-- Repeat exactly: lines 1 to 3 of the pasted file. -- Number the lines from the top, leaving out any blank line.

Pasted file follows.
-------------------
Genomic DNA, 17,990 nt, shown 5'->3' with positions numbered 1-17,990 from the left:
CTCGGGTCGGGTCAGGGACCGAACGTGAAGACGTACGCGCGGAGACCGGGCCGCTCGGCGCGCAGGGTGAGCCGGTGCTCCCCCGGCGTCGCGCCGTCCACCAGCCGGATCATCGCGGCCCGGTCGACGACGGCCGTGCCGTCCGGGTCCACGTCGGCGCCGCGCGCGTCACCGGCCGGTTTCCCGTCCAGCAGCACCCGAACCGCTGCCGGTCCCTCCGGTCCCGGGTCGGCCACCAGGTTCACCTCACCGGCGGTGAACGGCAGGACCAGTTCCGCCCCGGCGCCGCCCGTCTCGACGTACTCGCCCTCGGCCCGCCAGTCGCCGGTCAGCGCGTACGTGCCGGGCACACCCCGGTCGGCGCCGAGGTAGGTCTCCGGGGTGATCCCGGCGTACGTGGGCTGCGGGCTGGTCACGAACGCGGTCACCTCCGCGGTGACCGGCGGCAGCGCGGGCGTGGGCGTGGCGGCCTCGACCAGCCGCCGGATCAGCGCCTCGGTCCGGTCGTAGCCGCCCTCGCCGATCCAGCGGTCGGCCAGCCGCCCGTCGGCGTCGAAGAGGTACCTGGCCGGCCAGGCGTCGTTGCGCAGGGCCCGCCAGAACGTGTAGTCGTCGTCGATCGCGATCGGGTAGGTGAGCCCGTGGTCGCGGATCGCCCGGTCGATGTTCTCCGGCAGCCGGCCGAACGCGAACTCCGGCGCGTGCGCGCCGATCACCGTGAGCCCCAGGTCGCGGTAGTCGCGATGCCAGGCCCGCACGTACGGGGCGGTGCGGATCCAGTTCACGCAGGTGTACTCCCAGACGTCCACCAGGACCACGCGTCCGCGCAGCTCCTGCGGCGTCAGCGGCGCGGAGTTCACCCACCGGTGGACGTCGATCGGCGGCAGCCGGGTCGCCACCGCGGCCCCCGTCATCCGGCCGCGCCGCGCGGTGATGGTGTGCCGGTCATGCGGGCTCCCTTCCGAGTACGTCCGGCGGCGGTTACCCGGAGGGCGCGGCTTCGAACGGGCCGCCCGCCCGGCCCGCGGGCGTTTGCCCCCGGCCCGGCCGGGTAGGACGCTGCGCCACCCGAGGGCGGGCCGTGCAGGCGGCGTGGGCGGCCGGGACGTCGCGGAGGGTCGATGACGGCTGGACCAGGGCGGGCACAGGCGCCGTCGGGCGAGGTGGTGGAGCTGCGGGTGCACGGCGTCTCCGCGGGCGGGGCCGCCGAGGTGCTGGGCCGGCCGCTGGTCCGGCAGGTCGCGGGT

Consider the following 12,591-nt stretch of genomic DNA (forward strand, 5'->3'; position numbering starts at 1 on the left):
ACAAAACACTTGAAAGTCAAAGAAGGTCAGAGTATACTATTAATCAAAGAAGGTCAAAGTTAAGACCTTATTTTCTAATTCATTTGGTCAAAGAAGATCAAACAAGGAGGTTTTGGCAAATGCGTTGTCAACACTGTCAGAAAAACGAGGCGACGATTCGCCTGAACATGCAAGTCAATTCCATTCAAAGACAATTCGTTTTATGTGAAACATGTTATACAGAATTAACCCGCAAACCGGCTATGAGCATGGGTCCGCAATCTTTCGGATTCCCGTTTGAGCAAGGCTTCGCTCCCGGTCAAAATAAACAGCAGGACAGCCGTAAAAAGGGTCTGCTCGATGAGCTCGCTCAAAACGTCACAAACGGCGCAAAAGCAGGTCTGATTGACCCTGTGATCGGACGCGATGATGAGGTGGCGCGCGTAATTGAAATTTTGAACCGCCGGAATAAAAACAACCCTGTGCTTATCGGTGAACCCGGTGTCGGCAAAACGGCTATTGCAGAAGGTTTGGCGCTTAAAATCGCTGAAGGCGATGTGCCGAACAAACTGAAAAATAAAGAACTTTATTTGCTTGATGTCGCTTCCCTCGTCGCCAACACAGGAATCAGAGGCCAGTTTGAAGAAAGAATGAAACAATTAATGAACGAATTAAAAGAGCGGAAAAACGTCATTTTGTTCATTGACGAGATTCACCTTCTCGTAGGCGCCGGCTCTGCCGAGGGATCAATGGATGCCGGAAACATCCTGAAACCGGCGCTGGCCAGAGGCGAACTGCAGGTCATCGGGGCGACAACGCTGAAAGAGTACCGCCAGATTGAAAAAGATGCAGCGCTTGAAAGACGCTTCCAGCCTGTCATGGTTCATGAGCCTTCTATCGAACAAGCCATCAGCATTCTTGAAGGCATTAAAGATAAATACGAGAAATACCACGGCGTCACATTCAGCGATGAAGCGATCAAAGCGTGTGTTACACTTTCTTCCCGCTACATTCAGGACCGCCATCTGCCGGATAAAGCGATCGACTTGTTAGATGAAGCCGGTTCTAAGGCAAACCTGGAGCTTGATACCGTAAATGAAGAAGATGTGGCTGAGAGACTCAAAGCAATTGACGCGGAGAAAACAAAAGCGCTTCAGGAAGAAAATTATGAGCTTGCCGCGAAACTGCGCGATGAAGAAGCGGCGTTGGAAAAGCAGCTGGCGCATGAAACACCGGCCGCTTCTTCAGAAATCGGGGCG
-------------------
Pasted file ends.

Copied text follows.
Genomic DNA, 17,990 nt, shown 5'->3' with positions numbered 1-17,990 from the left:
CTCGGGTCGGGTCAGGGACCGAACGTGAAGACGTACGCGCGGAGACCGGGCCGCTCGGCGCGCAGGGTGAGCCGGTGCTCCCCCGGCGTCGCGCCGTCCACCAGCCGGATCATCGCGGCCCGGTCGACGACGGCCGTGCCGTCCGGGTCCACGTCGGCGCCGCGCGCGTCACCGGCCGGTTTCCCGTCCAGCAGCACCCGAACCGCTGCCGGTCCCTCCGGTCCCGGGTCGGCCACCAGGTTCACCTCACCGGCGGTGAACGGCAGGACCAGTTCCGCCCCGGCGCCGCCCGTCTCGACGTACTCGCCCTCGGCCCGCCAGTCGCCGGTCAGCGCGTACGTGCCGGGCACACCCCGGTCGGCGCCGAGGTAGGTCTCCGGGGTGATCCCGGCGTACGTGGGCTGCGGGCTGGTCACGAACGCGGTCACCTCCGCGGTGACCGGCGGCAGCGCGGGCGTGGGCGTGGCGGCCTCGACCAGCCGCCGGATCAGCGCCTCGGTCCGGTCGTAGCCGCCCTCGCCGATCCAGCGGTCGGCCAGCCGCCCGTCGGCGTCGAAGAGGTACCTGGCCGGCCAGGCGTCGTTGCGCAGGGCCCGCCAGAACGTGTAGTCGTCGTCGATCGCGATCGGGTAGGTGAGCCCGTGGTCGCGGATCGCCCGGTCGATGTTCTCCGGCAGCCGGCCGAACGCGAACTCCGGCGCGTGCGCGCCGATCACCGTGAGCCCCAGGTCGCGGTAGTCGCGATGCCAGGCCCGCACGTACGGGGCGGTGCGGATCCAGTTCACGCAGGTGTACTCCCAGACGTCCACCAGGACCACGCGTCCGCGCAGCTCCTGCGGCGTCAGCGGCGCGGAGTTCACCCACCGGTGGACGTCGATCGGCGGCAGCCGGGTCGCCACCGCGGCCCCCGTCATCCGGCCGCGCCGCGCGGTGATGGTGTGCCGGTCATGCGGGCTCCCTTCCGAGTACGTCCGGCGGCGGTTACCCGGAGGGCGCGGCTTCGAACGGGCCGCCCGCCCGGCCCGCGGGCGTTTGCCCCCGGCCCGGCCGGGTAGGACGCTGCGCCACCCGAGGGCGGGCCGTGCAGGCGGCGTGGGCGGCCGGGACGTCGCGGAGGGTCGATGACGGCTGGACCAGGGCGGGCACAGGCGCCGTCGGGCGAGGTGGTGGAGCTGCGGGTGCACGGCGTCTCCGCGGGCGGGGCCGCCGAGGTGCTGGGCCGGCCGCTGGTCCGGCAGGTCGCGGGT

Consider the following 12,591-nt stretch of genomic DNA (forward strand, 5'->3'; position numbering starts at 1 on the left):